Castle Terrace (Edinburgh)

Location: Edinburgh, Scotland
Address: 33/35 Castle Terrace
Website: http://castleterracerestaurant.com
Type of Meal: Dinner


When we visited on a Friday evening, it was a packed house at Castle Terrace; with its laid back atmosphere (for a Michelin restaurant) the dining room was humming with conversation and laughter. Unfortunately, tables are placed fairly close together so you wouldn't want to speak too loudly or risk disrupting your neighbours, but does offer the opportunity to check out what everyone else is ordering.


The amuse bouche for the evening followed a comfort food theme.  The trio consisted of a crab meat ravioli, miniature slider and a liquid Caesar salad.  The crispy ravioli and slider were pretty looking and tasted good, but the most inventive and delicious of the three was the small Caesar salad capsule, which we were instructed to eat in one bite.  As soon as you bite into the half dome, your taste buds are greeted with a blast of garlic sauce.  When paired with the smooth jelly dome and crispy crouton on the bottom, you can certainly see why the chef describes this as a Caesar salad.

Next, arrived an espresso cup filled with the chef's take on a baked potato - smooth cheesy mashed potatoes top with disc of more potatoes (?) and a hint of bacon dust.  As tasty as creamy mashed potatoes can be, but we were still reminiscing about the liquid salad.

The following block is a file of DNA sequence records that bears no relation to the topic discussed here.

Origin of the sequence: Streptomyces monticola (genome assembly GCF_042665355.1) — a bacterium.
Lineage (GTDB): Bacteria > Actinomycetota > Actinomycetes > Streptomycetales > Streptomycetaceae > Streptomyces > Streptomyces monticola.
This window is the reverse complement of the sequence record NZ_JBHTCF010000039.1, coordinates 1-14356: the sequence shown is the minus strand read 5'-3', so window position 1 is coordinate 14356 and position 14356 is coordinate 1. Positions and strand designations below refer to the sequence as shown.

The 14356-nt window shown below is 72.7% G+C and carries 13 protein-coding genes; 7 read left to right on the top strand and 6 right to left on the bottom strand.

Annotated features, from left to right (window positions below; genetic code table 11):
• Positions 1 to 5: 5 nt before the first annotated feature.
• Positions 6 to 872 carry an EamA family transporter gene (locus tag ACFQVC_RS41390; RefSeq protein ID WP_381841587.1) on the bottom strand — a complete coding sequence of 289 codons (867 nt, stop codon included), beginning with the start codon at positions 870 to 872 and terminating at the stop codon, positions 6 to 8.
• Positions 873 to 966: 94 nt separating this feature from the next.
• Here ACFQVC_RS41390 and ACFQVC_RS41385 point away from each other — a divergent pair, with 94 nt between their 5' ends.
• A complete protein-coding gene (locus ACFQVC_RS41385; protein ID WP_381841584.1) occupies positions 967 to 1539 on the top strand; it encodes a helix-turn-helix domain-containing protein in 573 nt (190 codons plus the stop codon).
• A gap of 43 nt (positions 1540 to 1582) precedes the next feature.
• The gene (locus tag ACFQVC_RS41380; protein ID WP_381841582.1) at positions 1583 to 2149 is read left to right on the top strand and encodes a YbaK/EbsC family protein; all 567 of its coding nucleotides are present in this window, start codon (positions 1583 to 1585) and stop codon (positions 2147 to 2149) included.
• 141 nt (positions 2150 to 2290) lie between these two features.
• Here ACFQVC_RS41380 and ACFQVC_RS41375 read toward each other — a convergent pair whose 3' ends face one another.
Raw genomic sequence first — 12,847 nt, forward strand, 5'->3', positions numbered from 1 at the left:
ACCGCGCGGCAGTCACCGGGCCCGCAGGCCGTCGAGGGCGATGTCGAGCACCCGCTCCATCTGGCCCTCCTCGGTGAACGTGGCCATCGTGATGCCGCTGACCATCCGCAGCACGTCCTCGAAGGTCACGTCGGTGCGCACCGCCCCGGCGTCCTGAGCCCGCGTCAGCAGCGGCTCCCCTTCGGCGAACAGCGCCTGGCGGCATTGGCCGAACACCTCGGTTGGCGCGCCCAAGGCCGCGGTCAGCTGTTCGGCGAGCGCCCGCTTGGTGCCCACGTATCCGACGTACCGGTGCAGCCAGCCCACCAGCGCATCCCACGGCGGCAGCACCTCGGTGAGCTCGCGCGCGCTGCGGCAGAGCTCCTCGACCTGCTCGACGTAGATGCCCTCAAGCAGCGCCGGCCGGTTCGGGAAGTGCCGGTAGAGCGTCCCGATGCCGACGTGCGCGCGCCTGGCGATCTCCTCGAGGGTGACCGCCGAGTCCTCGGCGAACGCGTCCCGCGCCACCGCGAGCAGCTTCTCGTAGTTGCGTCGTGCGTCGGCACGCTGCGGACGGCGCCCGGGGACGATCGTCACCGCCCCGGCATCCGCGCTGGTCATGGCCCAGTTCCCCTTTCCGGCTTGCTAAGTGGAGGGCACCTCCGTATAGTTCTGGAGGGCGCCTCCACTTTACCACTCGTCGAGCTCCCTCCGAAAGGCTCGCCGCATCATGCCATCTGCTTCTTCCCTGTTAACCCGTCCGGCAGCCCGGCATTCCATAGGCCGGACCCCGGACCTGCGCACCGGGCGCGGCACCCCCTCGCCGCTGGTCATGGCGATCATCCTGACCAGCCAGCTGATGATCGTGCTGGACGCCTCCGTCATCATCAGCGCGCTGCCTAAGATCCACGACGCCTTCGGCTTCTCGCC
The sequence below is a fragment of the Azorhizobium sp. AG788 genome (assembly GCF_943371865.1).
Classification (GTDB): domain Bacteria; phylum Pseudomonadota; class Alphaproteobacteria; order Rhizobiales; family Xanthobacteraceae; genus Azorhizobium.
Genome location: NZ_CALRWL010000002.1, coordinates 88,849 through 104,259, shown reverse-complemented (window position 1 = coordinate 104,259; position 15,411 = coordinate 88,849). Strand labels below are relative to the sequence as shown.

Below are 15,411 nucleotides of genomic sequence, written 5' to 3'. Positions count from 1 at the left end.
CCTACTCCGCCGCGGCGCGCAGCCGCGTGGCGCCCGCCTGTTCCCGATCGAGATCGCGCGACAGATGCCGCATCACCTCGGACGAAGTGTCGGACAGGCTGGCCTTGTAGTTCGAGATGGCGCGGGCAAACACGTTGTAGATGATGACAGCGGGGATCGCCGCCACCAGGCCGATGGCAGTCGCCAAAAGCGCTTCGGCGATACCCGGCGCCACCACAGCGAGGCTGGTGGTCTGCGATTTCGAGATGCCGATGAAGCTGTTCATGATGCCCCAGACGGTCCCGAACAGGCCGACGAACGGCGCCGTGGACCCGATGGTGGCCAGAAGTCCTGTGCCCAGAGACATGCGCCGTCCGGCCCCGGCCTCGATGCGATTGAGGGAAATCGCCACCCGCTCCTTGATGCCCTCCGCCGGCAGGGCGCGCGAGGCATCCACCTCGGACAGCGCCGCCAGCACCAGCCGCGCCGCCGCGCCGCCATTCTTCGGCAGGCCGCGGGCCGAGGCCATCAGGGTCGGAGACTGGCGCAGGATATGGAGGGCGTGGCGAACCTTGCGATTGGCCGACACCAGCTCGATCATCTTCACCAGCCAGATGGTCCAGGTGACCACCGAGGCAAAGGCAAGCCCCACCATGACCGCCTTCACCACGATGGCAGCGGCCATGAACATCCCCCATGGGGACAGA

As soon as the seared scallops (£19) were placed in front of me, I knew I was in for a good meal. They were a fair size with a beautiful crust that even Mr. Ramsey would be proud of and just cooked so that the middle held a bit of the translucence.  I wouldn’t have imagined making scallops Indian style, but Castle Terrace topped theirs with a light curry sauce (poured table side), placed it on a bed of fragrant curried basmati rice and placed a small disc of naan bread beside each.  

There was just so much to try on the dish! The small pieces dotting the left side of the plate were dried pineapple and raisins, not something I like but thankfully they didn't mix it into the rice. I did enjoy the slivers of fresh coconut topping each scallop adding a light crunchy slaw to each delicate Orkney scallop.  This is certainly as dish you have to try if you like flavourful seafood.